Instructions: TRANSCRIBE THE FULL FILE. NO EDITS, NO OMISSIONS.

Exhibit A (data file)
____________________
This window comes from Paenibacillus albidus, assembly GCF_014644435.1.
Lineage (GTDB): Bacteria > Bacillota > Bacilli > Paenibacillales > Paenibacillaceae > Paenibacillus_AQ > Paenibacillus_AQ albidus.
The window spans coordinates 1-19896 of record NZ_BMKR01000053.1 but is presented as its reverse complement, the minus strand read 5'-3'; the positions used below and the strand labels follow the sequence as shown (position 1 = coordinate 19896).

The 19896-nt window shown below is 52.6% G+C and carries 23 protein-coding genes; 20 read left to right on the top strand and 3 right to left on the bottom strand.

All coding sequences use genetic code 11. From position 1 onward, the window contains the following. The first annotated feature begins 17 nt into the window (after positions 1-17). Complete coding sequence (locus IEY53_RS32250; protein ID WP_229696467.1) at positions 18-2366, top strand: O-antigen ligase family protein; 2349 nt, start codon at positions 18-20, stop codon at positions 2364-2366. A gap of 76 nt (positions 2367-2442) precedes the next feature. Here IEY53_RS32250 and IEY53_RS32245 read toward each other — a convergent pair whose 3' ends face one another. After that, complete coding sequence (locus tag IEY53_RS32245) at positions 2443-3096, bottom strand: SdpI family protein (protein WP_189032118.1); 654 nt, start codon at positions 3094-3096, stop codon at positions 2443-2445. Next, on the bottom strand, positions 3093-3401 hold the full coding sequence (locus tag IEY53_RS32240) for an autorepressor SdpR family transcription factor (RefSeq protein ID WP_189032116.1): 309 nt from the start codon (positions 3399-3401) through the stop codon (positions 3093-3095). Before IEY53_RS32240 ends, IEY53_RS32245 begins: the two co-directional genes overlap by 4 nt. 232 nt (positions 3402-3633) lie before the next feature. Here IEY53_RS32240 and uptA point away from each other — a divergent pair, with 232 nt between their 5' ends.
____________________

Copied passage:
This window comes from Paenibacillus albidus, assembly GCF_014644435.1.
Lineage (GTDB): Bacteria > Bacillota > Bacilli > Paenibacillales > Paenibacillaceae > Paenibacillus_AQ > Paenibacillus_AQ albidus.
The window spans coordinates 1-19896 of record NZ_BMKR01000053.1 but is presented as its reverse complement, the minus strand read 5'-3'; the positions used below and the strand labels follow the sequence as shown (position 1 = coordinate 19896).

The 19896-nt window shown below is 52.6% G+C and carries 23 protein-coding genes; 20 read left to right on the top strand and 3 right to left on the bottom strand.

All coding sequences use genetic code 11. From position 1 onward, the window contains the following. The first annotated feature begins 17 nt into the window (after positions 1-17). Complete coding sequence (locus IEY53_RS32250; protein ID WP_229696467.1) at positions 18-2366, top strand: O-antigen ligase family protein; 2349 nt, start codon at positions 18-20, stop codon at positions 2364-2366. A gap of 76 nt (positions 2367-2442) precedes the next feature. Here IEY53_RS32250 and IEY53_RS32245 read toward each other — a convergent pair whose 3' ends face one another. After that, complete coding sequence (locus tag IEY53_RS32245) at positions 2443-3096, bottom strand: SdpI family protein (protein WP_189032118.1); 654 nt, start codon at positions 3094-3096, stop codon at positions 2443-2445. Next, on the bottom strand, positions 3093-3401 hold the full coding sequence (locus tag IEY53_RS32240) for an autorepressor SdpR family transcription factor (RefSeq protein ID WP_189032116.1): 309 nt from the start codon (positions 3399-3401) through the stop codon (positions 3093-3095). Before IEY53_RS32240 ends, IEY53_RS32245 begins: the two co-directional genes overlap by 4 nt. 232 nt (positions 3402-3633) lie before the next feature. Here IEY53_RS32240 and uptA point away from each other — a divergent pair, with 232 nt between their 5' ends.